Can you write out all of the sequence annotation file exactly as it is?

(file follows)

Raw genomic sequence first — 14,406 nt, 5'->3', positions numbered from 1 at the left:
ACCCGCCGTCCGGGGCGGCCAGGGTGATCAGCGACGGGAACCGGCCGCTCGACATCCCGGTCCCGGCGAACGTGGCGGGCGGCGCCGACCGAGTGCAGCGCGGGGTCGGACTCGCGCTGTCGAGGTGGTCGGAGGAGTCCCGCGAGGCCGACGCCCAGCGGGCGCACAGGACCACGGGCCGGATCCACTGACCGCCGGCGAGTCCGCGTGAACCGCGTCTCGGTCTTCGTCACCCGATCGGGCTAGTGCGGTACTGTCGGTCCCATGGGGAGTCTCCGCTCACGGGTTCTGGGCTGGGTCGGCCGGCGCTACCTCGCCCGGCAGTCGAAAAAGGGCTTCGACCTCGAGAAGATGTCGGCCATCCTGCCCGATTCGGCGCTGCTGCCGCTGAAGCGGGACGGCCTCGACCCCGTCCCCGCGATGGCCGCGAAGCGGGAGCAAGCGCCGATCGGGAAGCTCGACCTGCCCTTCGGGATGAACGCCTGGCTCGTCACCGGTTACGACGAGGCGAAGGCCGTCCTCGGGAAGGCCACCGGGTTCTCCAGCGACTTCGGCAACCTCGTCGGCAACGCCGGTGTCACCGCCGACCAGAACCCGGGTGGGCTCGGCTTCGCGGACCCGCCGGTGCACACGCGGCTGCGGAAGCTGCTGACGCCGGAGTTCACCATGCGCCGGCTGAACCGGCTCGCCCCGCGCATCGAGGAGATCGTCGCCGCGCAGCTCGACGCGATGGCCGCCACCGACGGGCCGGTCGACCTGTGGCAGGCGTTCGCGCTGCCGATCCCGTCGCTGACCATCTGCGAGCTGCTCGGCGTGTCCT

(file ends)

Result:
Raw genomic sequence first — 14,406 nt, 5'->3', positions numbered from 1 at the left:
ACCCGCCGTCCGGGGCGGCCAGGGTGATCAGCGACGGGAACCGGCCGCTCGACATCCCGGTCCCGGCGAACGTGGCGGGCGGCGCCGACCGAGTGCAGCGCGGGGTCGGACTCGCGCTGTCGAGGTGGTCGGAGGAGTCCCGCGAGGCCGACGCCCAGCGGGCGCACAGGACCACGGGCCGGATCCACTGACCGCCGGCGAGTCCGCGTGAACCGCGTCTCGGTCTTCGTCACCCGATCGGGCTAGTGCGGTACTGTCGGTCCCATGGGGAGTCTCCGCTCACGGGTTCTGGGCTGGGTCGGCCGGCGCTACCTCGCCCGGCAGTCGAAAAAGGGCTTCGACCTCGAGAAGATGTCGGCCATCCTGCCCGATTCGGCGCTGCTGCCGCTGAAGCGGGACGGCCTCGACCCCGTCCCCGCGATGGCCGCGAAGCGGGAGCAAGCGCCGATCGGGAAGCTCGACCTGCCCTTCGGGATGAACGCCTGGCTCGTCACCGGTTACGACGAGGCGAAGGCCGTCCTCGGGAAGGCCACCGGGTTCTCCAGCGACTTCGGCAACCTCGTCGGCAACGCCGGTGTCACCGCCGACCAGAACCCGGGTGGGCTCGGCTTCGCGGACCCGCCGGTGCACACGCGGCTGCGGAAGCTGCTGACGCCGGAGTTCACCATGCGCCGGCTGAACCGGCTCGCCCCGCGCATCGAGGAGATCGTCGCCGCGCAGCTCGACGCGATGGCCGCCACCGACGGGCCGGTCGACCTGTGGCAGGCGTTCGCGCTGCCGATCCCGTCGCTGACCATCTGCGAGCTGCTCGGCGTGTCCT